On most tours, you are driven to Angkor Wat and start cycling from there. Additionally, you have the advantage of a tour guide who knows the best routes and can describe the architecture and history of all the temples. However, you can’t go at your own pace (unless you book a private tour*).
How to Hire a Bike in Siem Reap
Many hotels in Siem Reap have bicycles to rent and this is the simplest option. We checked on Booking.com* to see if ‘bike rental’ was included in the hotel description. We also emailed the hotel before we arrived to ask them to reserve two bikes for us.
We stayed at Babel Siem Reap Guesthouse*, a lovely hotel, and rented decent Giant mountain bikes. I’d recommend a mountain bike over a street bike as they’re more comfy and fun, plus there is a bit of ‘off-road cycling on this self-guided cycle route. Also, they’re often only $1-2 more per day.
Our bicycles came with helmets and locks. Some bike rentals do not come with locks. Bring a small bicycle lock if you are worried about this. When leaving our bikes in the small car parks at Angkor Wat, we never felt that it was a dodgy place to leave our bikes as temple security guards are always there.
Bike Rental in Siem Reap
If your hotel does not rent bicycles, there are several bike rental options in Siem Reap. It’s best to call them in advance to arrange your bikes, and some shops even provide delivery service to your hotel.
- Cavar Biking Siem Reap Rental & Tour (Website, Tripadvisor Reviews*)
- Blue Sky Bike Rental and Tours (Website, Tripadvisor Reviews*)
- Aing Kimsan Bicycle Shop (Website, Tripadvisor Reviews*)
- The Smiling Frog Bike Rental (Website)
E-Bike Rental in Siem Reap
You can rent an E-bike, though they can only go 20-30 km before they need recharging, so this can be a worry. You’ll have to stop somewhere for an hour or two during the day to recharge them. Green E-Bike* and Blu E-Bike* are two similar companies renting out nice E-bikes. These E-Bikes are more like tiny electric scooters without pedals, so you don’t do any cycling. Blu is marginally more expensive, but the bikes are bigger and there’s not much to choose from between the two. Their offices are both near the market in central Siem Reap.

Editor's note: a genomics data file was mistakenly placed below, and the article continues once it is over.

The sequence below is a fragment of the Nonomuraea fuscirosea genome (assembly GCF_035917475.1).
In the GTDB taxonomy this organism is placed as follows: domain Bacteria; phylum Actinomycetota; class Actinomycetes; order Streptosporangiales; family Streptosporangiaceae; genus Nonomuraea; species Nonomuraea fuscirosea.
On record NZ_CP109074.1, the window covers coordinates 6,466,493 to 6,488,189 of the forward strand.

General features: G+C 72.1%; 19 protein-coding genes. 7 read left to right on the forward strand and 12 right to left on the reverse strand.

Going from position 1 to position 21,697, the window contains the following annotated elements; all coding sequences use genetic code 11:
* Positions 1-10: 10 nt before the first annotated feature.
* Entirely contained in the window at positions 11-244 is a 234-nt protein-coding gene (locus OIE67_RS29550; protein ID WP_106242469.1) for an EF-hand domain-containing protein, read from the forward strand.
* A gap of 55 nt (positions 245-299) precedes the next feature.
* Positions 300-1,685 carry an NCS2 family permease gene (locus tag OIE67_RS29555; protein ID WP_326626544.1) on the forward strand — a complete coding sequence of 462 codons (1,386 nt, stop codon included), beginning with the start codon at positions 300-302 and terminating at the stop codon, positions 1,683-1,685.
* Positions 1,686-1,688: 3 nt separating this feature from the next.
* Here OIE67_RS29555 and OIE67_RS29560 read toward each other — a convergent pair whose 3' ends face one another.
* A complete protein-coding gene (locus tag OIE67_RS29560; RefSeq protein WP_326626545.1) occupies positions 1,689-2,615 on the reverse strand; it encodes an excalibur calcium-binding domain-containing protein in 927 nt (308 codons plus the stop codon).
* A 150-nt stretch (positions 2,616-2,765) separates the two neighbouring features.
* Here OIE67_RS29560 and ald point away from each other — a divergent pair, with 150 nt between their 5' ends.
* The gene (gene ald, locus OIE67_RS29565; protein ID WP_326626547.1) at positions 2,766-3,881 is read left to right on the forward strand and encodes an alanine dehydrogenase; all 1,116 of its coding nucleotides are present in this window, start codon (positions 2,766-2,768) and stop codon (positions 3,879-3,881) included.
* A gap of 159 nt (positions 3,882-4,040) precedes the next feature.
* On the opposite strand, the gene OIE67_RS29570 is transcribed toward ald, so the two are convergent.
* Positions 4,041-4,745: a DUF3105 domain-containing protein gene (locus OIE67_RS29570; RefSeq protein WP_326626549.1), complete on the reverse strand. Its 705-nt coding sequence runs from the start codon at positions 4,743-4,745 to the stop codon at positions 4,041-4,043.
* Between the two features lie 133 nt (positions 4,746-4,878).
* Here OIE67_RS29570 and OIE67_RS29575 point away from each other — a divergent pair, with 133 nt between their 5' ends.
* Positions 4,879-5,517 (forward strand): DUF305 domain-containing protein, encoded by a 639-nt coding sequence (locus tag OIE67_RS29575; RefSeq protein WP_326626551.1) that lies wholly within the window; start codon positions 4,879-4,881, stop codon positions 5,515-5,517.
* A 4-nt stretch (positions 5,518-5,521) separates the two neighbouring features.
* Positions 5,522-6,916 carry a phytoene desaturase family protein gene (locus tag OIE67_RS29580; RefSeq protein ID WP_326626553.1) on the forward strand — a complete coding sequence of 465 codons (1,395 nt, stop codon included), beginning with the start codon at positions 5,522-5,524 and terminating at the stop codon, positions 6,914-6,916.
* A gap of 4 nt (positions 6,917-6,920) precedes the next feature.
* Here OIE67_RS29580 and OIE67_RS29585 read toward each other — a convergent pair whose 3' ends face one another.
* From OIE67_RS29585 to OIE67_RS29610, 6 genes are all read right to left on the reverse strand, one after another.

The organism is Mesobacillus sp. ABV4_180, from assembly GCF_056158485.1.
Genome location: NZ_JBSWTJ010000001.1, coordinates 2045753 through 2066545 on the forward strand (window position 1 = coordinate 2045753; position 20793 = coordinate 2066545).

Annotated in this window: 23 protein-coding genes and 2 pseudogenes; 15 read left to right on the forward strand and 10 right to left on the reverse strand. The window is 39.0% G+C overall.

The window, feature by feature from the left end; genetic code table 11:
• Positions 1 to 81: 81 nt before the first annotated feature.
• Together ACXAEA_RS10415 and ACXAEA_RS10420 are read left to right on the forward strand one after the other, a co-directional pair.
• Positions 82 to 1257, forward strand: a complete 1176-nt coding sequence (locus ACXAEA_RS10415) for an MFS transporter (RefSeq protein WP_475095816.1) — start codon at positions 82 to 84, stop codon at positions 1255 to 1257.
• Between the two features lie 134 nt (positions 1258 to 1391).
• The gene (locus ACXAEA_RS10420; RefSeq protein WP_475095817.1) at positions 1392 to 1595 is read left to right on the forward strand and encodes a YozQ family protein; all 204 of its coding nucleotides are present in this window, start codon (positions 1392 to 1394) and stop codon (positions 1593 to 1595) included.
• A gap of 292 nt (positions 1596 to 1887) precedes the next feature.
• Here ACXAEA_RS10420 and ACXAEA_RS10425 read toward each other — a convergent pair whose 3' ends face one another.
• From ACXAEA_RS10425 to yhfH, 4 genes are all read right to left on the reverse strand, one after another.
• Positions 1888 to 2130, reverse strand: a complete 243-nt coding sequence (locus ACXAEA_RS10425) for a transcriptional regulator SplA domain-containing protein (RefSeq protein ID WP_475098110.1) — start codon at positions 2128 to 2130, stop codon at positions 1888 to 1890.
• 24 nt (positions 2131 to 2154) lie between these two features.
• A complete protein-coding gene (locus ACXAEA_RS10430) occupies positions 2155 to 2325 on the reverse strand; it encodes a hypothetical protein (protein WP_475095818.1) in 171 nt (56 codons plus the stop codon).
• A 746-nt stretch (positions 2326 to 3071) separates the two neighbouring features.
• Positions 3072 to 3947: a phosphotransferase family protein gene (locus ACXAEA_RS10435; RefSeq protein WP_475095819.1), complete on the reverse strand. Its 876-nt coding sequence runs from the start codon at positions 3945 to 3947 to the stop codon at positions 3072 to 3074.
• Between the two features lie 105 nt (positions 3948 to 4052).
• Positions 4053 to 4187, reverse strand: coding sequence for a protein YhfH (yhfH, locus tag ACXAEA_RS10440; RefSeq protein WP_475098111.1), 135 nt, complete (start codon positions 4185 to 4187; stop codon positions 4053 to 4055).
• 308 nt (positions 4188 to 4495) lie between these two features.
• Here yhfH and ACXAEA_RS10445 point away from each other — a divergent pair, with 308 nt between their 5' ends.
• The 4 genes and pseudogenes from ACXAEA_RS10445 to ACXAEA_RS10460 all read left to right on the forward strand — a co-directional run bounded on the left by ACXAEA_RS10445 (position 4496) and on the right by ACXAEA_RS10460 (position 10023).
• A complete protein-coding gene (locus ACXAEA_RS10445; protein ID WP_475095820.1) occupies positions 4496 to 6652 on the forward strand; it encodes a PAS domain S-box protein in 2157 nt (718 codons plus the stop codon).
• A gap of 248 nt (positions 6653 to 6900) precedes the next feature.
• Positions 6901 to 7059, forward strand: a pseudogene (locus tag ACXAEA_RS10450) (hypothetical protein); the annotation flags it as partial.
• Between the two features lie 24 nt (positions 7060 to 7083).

How Many Days to Spend Cycling around Angkor Wat?
Cycling Tour of the Big Circuit and Small Circuit of Angkor Wat
If you don’t have too much time but would like to see most of the temples in Angkor Wat, then you need at least two days of cycling. The routes around the temples at Angkor Wat have been divided into the Small (Petit) Circuit and Big (Grand) Circuit ever since the French opened Angkor to tourism many years ago. Cycling these routes allows you to see basically all of the main temples and interesting features of the complex.
The Small Circuit Cycle Tour visits all the main temples of Angkor Wat. These are centred around Angkor Thom and include Angkor Wat, the Tomb Raider Temple and the Bayon (many faces temples). The Big Circuit Cycle Tour includes less-visited temples which though still grand, are not quite on the same scale as Angkor Wat. However, the route does feature some nice countryside, a huge lake and secret photo spots.
Small Circuit or Big Circuit first?
I would recommend the Small Circuit on your first day, and the Big Circuit on the following day. The Small Circuit is busier and you will probably be stressing about getting to all the temples. On the second day, cycling around the Big Circuit of Angkor Wat, you can be more relaxed. You can take time to enjoy the countryside, peace and quiet, and the lovely temples that you come across.
Two days of cycling sounds too much…
If you think two days of cycling in the heat is too much, then cycle one day and take a tuk-tuk on the other day. If you do cycle just one day, make it the Big Circuit. I initially thought it would be the other way around because the Grand Circuit is longer. However, the cycle path on the Grand Circuit is much more fun. You get to cycle through the countryside, ‘discover’ temples yourself from the little-used paths in the jungle and can cycle around the Angkor Thom Wall. The Big Circuit has fewer tourists and local traffic as well. It feels like you’re on your own adventure if you cycle.